http://directvdnseligibility.decisionmark.com/app/addressform.aspx and it says you are ELIGIBLE, then by calling DirecTV you can get the channels switched on immediately. If it says you are not eligible, but you don't get DirecTV locals and are in the grade A/B reception coverage of a network station, then DirecTV will if requested apply for WAIVERS on your behalf. Most of the time you will not get a waiver. Sometimes if you do not get a waiver, and you believe you can't receive the station's signal OTA with a decent outside antenna, if you call the station directly and discuss it with them they may give you a waiver.
    Eligibility and waivers for HD and SD are separate, so you may get SD locals from DirecTV but still qualify for distant HD networks.

    If you have SD distant locals but are not really entitled to them (i.e. you had them before the rules changed) then you will NOT get HD distant locals unless you qualify.
    If you are eligible for HD distant locals you will only get one set of HD locals, either NY or LA. If you are in the east you will get NYC, in the west you will get LA. Not sure exactly where the dividing line is.

    Most people who upgrade to HD have not lost their "grandfathered" SD distant locals. Some day however I am sure DirecTV will start removing SD locals from those people who are not under the current rules entitled to them.
  13. blc

    blc Legend

    Sep 29, 2007
    The most important thing for the OP to do is get a waiver letter from the station and fax it to Dtv's DNS Dept., or better yet, call and get a "resolution specialist" on the phone and get his or her fax number and fax it to him or her. This is the best solution.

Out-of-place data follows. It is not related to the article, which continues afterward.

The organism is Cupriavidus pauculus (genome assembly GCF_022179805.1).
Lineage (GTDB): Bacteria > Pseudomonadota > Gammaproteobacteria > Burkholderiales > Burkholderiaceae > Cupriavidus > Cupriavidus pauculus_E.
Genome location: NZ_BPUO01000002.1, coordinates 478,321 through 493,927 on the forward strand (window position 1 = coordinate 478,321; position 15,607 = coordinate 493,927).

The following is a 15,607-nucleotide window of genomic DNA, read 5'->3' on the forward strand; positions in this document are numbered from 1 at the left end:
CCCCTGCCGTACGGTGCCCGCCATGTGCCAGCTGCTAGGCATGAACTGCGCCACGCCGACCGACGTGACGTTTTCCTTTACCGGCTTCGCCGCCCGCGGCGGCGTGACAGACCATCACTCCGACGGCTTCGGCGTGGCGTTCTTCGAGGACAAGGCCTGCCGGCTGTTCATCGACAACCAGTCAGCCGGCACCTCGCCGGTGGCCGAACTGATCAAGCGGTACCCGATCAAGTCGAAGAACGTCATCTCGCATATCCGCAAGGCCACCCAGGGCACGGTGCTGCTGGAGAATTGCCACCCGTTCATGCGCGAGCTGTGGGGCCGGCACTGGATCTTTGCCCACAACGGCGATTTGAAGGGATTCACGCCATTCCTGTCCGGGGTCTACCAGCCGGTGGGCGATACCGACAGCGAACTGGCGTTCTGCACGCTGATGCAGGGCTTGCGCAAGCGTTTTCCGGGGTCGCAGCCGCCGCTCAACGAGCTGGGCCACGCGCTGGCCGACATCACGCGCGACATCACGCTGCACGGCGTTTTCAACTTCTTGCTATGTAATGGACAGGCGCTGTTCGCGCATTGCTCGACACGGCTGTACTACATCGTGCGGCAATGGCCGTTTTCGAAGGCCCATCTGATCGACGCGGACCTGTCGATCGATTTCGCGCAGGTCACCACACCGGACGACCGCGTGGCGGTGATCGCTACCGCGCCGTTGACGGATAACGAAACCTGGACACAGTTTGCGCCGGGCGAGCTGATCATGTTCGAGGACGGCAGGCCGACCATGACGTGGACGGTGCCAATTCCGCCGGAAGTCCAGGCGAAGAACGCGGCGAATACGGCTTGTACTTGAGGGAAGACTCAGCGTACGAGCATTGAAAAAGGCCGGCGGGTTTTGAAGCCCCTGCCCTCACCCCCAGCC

I went through exactly the same situation recently. I have had all SD DNS except one network. I had Dtv again request a waiver. I was denied. I contacted the station manager directly myself and was told I would be given a waiver. I waited 60 days for Dtv to again request the waiver through Dtv's waiver process. Once the second request was made by Dtv, I began calling to check and see if Dtv would turn on the DNS for this last network. I was told the second request still showed as "pending" and I would have to wait 45 days and it would be turned on. After 45 days (again this is 45 days plus 60 days from the original request) I called in and was told "denied." I found this strange because in the meantime, about a week after the second request was made, I had received a letter directly from the station manager stating my waiver was being granted.